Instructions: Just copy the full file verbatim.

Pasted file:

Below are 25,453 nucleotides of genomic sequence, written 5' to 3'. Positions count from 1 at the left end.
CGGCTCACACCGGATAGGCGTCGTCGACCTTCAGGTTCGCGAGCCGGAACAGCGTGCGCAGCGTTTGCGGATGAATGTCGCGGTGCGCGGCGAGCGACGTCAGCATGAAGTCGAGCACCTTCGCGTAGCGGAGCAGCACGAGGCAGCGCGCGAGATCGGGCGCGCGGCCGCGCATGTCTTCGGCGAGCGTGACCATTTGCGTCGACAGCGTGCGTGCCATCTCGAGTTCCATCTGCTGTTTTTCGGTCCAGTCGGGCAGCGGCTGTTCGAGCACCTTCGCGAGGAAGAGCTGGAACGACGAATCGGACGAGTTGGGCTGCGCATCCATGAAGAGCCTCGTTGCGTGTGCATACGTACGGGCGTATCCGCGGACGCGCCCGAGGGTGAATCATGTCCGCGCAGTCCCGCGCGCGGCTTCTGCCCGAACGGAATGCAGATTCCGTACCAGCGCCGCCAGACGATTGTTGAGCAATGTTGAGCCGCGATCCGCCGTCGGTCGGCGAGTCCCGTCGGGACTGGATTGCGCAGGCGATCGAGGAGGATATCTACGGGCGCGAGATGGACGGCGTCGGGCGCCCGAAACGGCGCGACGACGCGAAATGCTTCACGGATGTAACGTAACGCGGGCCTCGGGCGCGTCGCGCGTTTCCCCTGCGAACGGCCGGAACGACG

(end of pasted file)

Below are 25,453 nucleotides of genomic sequence, written 5' to 3'. Positions count from 1 at the left end.
CGGCTCACACCGGATAGGCGTCGTCGACCTTCAGGTTCGCGAGCCGGAACAGCGTGCGCAGCGTTTGCGGATGAATGTCGCGGTGCGCGGCGAGCGACGTCAGCATGAAGTCGAGCACCTTCGCGTAGCGGAGCAGCACGAGGCAGCGCGCGAGATCGGGCGCGCGGCCGCGCATGTCTTCGGCGAGCGTGACCATTTGCGTCGACAGCGTGCGTGCCATCTCGAGTTCCATCTGCTGTTTTTCGGTCCAGTCGGGCAGCGGCTGTTCGAGCACCTTCGCGAGGAAGAGCTGGAACGACGAATCGGACGAGTTGGGCTGCGCATCCATGAAGAGCCTCGTTGCGTGTGCATACGTACGGGCGTATCCGCGGACGCGCCCGAGGGTGAATCATGTCCGCGCAGTCCCGCGCGCGGCTTCTGCCCGAACGGAATGCAGATTCCGTACCAGCGCCGCCAGACGATTGTTGAGCAATGTTGAGCCGCGATCCGCCGTCGGTCGGCGAGTCCCGTCGGGACTGGATTGCGCAGGCGATCGAGGAGGATATCTACGGGCGCGAGATGGACGGCGTCGGGCGCCCGAAACGGCGCGACGACGCGAAATGCTTCACGGATGTAACGTAACGCGGGCCTCGGGCGCGTCGCGCGTTTCCCCTGCGAACGGCCGGAACGACG